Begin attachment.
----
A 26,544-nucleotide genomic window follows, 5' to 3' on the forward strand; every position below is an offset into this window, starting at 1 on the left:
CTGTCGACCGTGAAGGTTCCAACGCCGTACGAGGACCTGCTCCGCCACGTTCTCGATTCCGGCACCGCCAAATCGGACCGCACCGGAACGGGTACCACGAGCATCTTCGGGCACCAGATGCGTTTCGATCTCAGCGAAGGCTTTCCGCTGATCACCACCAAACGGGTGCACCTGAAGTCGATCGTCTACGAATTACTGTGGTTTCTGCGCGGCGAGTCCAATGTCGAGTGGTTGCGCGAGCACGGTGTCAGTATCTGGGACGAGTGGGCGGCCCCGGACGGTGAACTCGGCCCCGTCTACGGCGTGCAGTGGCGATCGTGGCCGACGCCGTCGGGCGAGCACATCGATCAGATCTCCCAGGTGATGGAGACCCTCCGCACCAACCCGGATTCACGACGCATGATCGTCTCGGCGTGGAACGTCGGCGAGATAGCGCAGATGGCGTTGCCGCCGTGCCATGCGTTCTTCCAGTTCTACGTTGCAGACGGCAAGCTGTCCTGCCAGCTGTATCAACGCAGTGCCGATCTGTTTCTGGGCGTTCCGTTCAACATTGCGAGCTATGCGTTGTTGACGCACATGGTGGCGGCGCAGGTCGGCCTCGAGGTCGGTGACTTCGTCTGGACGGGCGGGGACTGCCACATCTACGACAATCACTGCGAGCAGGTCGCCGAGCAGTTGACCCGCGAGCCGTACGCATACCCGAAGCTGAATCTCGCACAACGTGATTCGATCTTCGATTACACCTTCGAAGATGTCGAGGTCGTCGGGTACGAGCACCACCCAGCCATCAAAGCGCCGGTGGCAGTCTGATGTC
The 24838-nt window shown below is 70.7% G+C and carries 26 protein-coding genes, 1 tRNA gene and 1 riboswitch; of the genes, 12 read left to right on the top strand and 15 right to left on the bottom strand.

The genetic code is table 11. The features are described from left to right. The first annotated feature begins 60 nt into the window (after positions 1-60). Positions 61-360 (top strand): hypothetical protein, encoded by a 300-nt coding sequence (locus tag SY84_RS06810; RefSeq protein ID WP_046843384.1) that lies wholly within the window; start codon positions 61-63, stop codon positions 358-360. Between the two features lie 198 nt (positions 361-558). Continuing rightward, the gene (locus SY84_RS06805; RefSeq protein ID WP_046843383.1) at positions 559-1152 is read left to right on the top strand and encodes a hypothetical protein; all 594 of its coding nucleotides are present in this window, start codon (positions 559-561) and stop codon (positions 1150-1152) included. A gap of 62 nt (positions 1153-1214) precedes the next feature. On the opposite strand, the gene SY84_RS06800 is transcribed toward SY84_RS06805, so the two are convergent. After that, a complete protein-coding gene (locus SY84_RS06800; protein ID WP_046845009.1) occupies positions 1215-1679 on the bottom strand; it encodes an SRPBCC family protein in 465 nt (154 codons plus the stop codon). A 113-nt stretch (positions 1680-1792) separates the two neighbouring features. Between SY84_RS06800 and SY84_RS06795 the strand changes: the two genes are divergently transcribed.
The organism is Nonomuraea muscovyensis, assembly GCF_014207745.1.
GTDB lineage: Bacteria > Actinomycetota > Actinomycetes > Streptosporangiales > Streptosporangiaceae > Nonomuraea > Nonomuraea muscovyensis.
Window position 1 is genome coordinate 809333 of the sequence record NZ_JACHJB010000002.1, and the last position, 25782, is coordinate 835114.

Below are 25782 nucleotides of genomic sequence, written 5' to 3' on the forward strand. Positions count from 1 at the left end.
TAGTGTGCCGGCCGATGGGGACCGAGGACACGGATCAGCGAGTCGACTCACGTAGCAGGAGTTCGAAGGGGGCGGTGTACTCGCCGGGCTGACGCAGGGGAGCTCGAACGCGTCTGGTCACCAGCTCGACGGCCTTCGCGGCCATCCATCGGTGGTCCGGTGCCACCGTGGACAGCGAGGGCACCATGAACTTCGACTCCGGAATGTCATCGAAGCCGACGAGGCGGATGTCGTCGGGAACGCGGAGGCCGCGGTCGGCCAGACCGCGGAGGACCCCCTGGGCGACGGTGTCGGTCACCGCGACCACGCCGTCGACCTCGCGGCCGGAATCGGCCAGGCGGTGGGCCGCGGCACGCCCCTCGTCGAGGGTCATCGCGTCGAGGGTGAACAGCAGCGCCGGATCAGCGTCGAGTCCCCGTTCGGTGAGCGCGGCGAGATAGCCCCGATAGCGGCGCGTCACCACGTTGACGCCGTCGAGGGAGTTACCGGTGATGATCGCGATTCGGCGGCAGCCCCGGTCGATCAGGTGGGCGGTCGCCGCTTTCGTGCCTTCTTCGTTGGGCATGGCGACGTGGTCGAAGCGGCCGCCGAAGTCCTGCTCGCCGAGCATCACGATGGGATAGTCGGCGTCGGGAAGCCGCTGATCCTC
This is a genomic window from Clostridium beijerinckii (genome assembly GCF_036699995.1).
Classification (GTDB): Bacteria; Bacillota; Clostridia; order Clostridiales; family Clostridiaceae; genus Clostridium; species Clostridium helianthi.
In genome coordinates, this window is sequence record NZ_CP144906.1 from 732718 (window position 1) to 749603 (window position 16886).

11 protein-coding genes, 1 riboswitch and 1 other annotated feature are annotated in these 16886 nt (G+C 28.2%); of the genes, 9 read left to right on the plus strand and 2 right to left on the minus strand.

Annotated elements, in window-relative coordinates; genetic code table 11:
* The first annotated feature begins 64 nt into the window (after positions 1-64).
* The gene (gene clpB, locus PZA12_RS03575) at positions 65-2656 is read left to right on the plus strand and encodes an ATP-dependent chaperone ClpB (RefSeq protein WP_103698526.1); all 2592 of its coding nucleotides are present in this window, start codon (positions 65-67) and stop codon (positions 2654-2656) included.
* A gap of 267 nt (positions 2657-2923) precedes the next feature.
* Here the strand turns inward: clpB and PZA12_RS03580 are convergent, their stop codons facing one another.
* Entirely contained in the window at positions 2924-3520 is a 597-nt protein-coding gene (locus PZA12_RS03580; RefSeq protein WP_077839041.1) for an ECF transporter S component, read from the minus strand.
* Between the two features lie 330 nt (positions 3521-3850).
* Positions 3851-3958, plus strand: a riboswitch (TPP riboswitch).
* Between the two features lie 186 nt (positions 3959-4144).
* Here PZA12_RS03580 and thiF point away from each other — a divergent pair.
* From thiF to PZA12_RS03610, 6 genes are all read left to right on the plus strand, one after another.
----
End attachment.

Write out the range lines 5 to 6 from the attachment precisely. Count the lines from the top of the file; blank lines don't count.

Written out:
The organism is Nonomuraea muscovyensis, assembly GCF_014207745.1.
GTDB lineage: Bacteria > Actinomycetota > Actinomycetes > Streptosporangiales > Streptosporangiaceae > Nonomuraea > Nonomuraea muscovyensis.